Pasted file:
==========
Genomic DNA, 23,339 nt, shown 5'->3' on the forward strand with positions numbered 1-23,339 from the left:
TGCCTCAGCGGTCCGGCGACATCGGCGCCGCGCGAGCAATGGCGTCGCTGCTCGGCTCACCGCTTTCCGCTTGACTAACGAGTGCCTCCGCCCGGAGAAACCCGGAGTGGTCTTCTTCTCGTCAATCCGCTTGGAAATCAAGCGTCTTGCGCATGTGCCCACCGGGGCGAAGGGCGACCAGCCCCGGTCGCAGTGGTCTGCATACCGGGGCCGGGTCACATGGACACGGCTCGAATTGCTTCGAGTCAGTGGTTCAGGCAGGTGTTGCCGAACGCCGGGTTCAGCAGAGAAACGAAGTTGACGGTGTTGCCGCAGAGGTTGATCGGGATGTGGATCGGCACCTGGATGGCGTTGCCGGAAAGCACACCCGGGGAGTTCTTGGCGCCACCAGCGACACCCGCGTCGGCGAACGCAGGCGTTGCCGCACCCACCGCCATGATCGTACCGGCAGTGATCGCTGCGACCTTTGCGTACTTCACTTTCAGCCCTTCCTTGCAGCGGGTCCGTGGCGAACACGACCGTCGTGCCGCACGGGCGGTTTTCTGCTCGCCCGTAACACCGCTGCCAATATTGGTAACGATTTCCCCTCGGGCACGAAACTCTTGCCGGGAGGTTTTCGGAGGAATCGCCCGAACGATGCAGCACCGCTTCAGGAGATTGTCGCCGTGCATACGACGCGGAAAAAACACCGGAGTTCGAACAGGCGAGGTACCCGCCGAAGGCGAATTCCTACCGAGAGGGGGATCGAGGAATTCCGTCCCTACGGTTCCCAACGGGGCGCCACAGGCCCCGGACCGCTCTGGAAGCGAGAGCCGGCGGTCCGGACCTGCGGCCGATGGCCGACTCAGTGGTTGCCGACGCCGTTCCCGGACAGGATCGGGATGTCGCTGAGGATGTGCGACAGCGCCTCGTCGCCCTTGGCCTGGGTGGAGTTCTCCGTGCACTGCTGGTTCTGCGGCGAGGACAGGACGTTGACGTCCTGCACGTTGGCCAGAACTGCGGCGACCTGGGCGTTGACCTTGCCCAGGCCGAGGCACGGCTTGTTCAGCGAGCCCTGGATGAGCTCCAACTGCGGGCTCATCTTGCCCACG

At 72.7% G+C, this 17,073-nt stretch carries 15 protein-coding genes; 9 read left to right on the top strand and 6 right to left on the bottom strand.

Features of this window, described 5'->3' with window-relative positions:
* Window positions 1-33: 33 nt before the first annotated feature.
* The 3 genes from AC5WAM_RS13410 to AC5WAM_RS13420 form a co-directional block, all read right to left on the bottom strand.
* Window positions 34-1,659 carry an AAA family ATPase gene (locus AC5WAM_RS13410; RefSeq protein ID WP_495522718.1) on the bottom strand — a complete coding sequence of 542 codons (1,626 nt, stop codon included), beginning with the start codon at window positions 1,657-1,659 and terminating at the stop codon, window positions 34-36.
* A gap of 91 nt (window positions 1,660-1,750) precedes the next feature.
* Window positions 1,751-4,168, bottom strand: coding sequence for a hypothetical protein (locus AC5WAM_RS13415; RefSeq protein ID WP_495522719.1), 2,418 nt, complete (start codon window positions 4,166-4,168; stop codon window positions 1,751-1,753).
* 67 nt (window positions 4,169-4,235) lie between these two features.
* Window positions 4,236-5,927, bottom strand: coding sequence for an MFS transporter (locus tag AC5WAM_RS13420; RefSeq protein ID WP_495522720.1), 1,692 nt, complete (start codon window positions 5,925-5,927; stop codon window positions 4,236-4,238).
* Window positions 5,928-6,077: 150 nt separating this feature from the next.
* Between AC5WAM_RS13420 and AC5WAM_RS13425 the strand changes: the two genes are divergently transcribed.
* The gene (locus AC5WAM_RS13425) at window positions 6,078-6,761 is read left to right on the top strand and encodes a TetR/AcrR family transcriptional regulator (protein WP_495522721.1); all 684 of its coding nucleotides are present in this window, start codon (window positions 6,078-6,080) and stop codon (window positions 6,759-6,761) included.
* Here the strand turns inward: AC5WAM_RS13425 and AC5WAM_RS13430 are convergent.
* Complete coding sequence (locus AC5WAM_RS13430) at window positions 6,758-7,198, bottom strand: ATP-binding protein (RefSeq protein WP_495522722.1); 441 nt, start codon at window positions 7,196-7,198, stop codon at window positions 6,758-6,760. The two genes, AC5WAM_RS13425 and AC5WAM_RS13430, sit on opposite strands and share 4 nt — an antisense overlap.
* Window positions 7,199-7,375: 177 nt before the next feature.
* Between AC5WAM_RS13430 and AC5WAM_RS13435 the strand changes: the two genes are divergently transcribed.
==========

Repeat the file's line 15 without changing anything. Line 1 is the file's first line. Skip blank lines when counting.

* Here the strand turns inward: AC5WAM_RS13425 and AC5WAM_RS13430 are convergent.